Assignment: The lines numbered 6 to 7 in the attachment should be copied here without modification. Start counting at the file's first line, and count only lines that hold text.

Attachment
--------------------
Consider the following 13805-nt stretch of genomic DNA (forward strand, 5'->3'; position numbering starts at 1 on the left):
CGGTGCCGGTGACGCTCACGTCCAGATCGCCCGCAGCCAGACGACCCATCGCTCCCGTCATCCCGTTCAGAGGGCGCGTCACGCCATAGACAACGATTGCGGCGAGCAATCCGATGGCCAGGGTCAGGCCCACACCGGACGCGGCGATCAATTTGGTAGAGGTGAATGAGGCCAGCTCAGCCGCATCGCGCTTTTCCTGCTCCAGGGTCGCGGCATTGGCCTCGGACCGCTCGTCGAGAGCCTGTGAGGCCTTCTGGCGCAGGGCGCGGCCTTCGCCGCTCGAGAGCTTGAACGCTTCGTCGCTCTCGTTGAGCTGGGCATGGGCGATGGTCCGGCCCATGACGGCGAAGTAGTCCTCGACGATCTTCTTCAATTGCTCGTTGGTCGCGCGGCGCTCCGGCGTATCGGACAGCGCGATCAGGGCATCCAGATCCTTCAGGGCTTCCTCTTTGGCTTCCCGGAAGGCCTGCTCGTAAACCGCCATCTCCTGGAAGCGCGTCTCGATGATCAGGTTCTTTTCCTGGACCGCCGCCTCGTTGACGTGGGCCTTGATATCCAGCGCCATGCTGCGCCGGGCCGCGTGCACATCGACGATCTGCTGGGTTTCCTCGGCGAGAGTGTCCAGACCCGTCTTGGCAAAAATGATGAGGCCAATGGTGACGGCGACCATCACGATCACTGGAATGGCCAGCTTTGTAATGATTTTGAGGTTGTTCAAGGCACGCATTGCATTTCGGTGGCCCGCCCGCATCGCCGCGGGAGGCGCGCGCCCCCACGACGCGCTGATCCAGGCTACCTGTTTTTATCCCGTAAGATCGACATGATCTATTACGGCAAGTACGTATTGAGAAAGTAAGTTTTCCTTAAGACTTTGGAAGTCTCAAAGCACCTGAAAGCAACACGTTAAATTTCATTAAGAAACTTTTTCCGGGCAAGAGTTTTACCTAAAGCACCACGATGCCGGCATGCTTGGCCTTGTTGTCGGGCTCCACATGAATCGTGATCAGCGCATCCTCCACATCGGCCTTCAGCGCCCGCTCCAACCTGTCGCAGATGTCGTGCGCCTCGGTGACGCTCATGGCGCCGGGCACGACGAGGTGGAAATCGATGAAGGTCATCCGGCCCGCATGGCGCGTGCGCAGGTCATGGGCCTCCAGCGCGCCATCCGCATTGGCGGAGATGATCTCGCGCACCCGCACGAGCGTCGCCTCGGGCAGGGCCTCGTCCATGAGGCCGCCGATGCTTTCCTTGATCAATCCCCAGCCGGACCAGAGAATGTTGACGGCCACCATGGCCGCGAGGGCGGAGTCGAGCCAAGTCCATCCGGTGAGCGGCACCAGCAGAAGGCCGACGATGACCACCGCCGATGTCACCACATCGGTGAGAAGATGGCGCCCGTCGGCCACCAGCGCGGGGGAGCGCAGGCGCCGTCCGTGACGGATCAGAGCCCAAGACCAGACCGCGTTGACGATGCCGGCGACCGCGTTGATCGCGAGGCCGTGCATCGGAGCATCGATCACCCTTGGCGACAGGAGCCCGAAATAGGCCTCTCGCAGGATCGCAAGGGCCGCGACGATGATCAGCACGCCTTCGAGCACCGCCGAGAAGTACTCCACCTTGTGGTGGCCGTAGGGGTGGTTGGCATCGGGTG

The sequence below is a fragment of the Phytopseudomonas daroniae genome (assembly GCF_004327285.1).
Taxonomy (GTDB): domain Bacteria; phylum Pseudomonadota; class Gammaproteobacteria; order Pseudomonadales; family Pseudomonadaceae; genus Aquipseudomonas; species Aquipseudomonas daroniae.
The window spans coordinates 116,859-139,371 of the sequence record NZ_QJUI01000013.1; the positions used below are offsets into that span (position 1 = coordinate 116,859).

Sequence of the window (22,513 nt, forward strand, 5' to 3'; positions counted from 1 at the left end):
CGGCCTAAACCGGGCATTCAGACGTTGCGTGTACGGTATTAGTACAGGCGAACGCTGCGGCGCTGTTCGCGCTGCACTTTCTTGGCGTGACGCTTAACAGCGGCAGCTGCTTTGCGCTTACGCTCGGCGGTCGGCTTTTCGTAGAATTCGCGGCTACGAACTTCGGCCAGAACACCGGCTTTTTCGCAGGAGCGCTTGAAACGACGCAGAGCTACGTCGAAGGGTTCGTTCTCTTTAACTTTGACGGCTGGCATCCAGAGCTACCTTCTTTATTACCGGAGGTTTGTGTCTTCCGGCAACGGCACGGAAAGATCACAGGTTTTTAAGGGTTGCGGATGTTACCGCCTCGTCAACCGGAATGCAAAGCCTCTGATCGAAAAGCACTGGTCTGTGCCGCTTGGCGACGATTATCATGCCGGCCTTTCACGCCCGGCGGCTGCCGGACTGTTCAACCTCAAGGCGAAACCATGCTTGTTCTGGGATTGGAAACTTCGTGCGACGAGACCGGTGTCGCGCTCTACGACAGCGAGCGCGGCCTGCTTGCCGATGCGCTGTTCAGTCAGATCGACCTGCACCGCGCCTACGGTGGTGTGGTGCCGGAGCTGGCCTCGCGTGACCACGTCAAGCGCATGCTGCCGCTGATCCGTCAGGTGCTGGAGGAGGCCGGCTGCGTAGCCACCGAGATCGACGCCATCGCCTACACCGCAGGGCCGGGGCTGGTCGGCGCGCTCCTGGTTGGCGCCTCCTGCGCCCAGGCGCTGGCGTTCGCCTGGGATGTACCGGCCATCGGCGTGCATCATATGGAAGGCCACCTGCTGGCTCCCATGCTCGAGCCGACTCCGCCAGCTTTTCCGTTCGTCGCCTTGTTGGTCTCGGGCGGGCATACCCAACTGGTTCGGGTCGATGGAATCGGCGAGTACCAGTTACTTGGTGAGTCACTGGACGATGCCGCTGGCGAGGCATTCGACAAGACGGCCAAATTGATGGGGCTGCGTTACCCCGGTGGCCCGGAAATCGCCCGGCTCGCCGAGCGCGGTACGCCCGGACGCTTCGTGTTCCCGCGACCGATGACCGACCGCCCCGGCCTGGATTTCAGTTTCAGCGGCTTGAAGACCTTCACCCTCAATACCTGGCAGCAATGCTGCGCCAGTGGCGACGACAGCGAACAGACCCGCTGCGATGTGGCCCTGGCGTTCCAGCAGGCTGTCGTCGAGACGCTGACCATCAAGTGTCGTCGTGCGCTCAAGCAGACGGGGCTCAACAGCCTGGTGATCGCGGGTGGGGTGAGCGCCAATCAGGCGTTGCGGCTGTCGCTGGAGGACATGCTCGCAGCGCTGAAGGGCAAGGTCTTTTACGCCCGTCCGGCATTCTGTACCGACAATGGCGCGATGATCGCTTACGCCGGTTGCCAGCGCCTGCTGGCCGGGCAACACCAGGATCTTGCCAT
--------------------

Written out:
Sequence of the window (22,513 nt, forward strand, 5' to 3'; positions counted from 1 at the left end):
CGGCCTAAACCGGGCATTCAGACGTTGCGTGTACGGTATTAGTACAGGCGAACGCTGCGGCGCTGTTCGCGCTGCACTTTCTTGGCGTGACGCTTAACAGCGGCAGCTGCTTTGCGCTTACGCTCGGCGGTCGGCTTTTCGTAGAATTCGCGGCTACGAACTTCGGCCAGAACACCGGCTTTTTCGCAGGAGCGCTTGAAACGACGCAGAGCTACGTCGAAGGGTTCGTTCTCTTTAACTTTGACGGCTGGCATCCAGAGCTACCTTCTTTATTACCGGAGGTTTGTGTCTTCCGGCAACGGCACGGAAAGATCACAGGTTTTTAAGGGTTGCGGATGTTACCGCCTCGTCAACCGGAATGCAAAGCCTCTGATCGAAAAGCACTGGTCTGTGCCGCTTGGCGACGATTATCATGCCGGCCTTTCACGCCCGGCGGCTGCCGGACTGTTCAACCTCAAGGCGAAACCATGCTTGTTCTGGGATTGGAAACTTCGTGCGACGAGACCGGTGTCGCGCTCTACGACAGCGAGCGCGGCCTGCTTGCCGATGCGCTGTTCAGTCAGATCGACCTGCACCGCGCCTACGGTGGTGTGGTGCCGGAGCTGGCCTCGCGTGACCACGTCAAGCGCATGCTGCCGCTGATCCGTCAGGTGCTGGAGGAGGCCGGCTGCGTAGCCACCGAGATCGACGCCATCGCCTACACCGCAGGGCCGGGGCTGGTCGGCGCGCTCCTGGTTGGCGCCTCCTGCGCCCAGGCGCTGGCGTTCGCCTGGGATGTACCGGCCATCGGCGTGCATCATATGGAAGGCCACCTGCTGGCTCCCATGCTCGAGCCGACTCCGCCAGCTTTTCCGTTCGTCGCCTTGTTGGTCTCGGGCGGGCATACCCAACTGGTTCGGGTCGATGGAATCGGCGAGTACCAGTTACTTGGTGAGTCACTGGACGATGCCGCTGGCGAGGCATTCGACAAGACGGCCAAATTGATGGGGCTGCGTTACCCCGGTGGCCCGGAAATCGCCCGGCTCGCCGAGCGCGGTACGCCCGGACGCTTCGTGTTCCCGCGACCGATGACCGACCGCCCCGGCCTGGATTTCAGTTTCAGCGGCTTGAAGACCTTCACCCTCAATACCTGGCAGCAATGCTGCGCCAGTGGCGACGACAGCGAACAGACCCGCTGCGATGTGGCCCTGGCGTTCCAGCAGGCTGTCGTCGAGACGCTGACCATCAAGTGTCGTCGTGCGCTCAAGCAGACGGGGCTCAACAGCCTGGTGATCGCGGGTGGGGTGAGCGCCAATCAGGCGTTGCGGCTGTCGCTGGAGGACATGCTCGCAGCGCTGAAGGGCAAGGTCTTTTACGCCCGTCCGGCATTCTGTACCGACAATGGCGCGATGATCGCTTACGCCGGTTGCCAGCGCCTGCTGGCCGGGCAACACCAGGATCTTGCCAT